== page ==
Wednesday, October 17, 2012

Review: The Merchant's Daughter by Melanie Dickerson

Melanie Dickerson. Michigan: Zondervan, 2011. 272 pp.
Rating: Decent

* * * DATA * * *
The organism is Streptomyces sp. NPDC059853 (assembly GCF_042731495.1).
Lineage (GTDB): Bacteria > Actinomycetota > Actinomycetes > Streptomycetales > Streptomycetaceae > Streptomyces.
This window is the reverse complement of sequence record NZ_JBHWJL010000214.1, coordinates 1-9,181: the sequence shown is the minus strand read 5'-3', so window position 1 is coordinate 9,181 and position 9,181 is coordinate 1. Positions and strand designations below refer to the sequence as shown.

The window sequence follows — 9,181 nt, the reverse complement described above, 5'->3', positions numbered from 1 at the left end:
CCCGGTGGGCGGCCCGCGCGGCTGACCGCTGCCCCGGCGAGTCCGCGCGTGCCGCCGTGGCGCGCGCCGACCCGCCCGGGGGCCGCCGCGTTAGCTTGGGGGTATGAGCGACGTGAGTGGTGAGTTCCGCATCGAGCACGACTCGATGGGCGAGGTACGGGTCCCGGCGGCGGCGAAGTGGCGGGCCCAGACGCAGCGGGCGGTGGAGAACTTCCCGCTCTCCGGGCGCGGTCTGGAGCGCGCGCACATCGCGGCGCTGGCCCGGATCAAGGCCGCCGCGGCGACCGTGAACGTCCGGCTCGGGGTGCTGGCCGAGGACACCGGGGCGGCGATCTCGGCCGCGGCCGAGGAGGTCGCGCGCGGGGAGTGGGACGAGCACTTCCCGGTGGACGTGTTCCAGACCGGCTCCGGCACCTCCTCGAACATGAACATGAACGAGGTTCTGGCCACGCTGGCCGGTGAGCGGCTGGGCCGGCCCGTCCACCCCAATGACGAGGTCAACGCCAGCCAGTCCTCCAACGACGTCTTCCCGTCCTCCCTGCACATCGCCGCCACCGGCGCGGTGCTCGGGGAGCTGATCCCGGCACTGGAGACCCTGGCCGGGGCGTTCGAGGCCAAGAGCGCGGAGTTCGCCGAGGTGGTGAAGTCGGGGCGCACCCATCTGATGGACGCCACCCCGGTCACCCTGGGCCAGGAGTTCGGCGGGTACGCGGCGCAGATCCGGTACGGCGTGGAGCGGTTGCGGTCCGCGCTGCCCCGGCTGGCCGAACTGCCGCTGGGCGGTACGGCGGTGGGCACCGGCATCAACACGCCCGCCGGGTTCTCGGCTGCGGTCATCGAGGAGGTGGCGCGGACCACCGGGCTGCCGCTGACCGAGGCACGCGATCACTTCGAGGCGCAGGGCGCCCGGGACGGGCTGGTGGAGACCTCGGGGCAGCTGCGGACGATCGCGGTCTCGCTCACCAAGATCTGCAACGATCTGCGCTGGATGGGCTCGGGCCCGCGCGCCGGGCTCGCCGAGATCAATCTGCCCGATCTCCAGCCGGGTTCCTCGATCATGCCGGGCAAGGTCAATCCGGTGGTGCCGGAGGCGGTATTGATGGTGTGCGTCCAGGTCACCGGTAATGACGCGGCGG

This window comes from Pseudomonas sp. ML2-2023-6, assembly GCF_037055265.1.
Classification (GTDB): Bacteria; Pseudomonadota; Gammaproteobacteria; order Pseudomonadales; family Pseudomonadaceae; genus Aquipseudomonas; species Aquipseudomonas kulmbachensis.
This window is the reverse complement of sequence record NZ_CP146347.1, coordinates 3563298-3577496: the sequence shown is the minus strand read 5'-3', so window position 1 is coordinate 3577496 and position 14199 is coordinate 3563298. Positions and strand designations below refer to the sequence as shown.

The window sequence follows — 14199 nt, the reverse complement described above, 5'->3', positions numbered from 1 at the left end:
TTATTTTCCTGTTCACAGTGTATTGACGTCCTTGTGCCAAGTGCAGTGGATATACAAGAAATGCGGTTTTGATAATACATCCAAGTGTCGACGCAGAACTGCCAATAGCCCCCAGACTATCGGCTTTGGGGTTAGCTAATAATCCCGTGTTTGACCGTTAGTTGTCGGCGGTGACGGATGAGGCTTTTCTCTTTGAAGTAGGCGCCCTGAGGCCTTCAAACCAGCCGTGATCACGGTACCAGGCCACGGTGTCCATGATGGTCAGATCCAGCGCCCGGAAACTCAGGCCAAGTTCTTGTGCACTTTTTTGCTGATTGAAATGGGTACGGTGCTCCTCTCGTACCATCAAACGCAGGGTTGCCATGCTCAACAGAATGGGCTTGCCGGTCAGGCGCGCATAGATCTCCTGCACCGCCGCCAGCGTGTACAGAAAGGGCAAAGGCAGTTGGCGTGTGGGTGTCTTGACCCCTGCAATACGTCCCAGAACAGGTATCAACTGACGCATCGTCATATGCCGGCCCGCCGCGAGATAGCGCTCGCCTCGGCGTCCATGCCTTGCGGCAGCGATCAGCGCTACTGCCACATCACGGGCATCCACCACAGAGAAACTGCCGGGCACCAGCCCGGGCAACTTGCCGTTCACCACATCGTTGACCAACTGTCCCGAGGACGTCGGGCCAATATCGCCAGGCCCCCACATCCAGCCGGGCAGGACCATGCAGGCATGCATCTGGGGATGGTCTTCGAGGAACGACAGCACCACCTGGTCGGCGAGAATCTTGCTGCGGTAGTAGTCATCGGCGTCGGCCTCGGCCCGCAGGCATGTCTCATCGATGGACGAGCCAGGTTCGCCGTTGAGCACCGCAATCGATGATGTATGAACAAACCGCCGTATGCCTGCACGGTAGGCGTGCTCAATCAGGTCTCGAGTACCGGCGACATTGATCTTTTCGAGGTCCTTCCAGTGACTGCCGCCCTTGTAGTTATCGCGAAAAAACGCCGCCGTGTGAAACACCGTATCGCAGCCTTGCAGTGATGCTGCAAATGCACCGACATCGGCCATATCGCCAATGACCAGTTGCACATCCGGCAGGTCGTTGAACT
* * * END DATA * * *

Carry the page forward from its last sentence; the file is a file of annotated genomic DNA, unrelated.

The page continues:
Annabel Chapman is the youngest of three children and the only daughter to a once wealthy merchant. Each year the villagers of Glynval must assist in the harvest. To forego this duty, Annabel’s father paid an annual censum. Losing his ships in a storm, then soon after, Mr. Chapman succumbs to the pestilence outbreak leaving his family penniless. Unwilling to partake of the harvest toil, Roberta Chapman bribes the village’s corrupt steward allowing her family to neglect their share of labor for three years. Lord le Wyse, the new lord of Glynval, demands repayment of the Chapman’s shirked duties. In exchange for paying the family’s fines and to avoid working in the fields, Annabel’s oldest brother Edward, promises her in marriage to Bailiff Tom, a friend of her father’s. Unbeknownst to Edward, Tom intends to cover only Annabel’s fees. “Her brother has arranged for her to marry me in exchange for paying her censum” (34).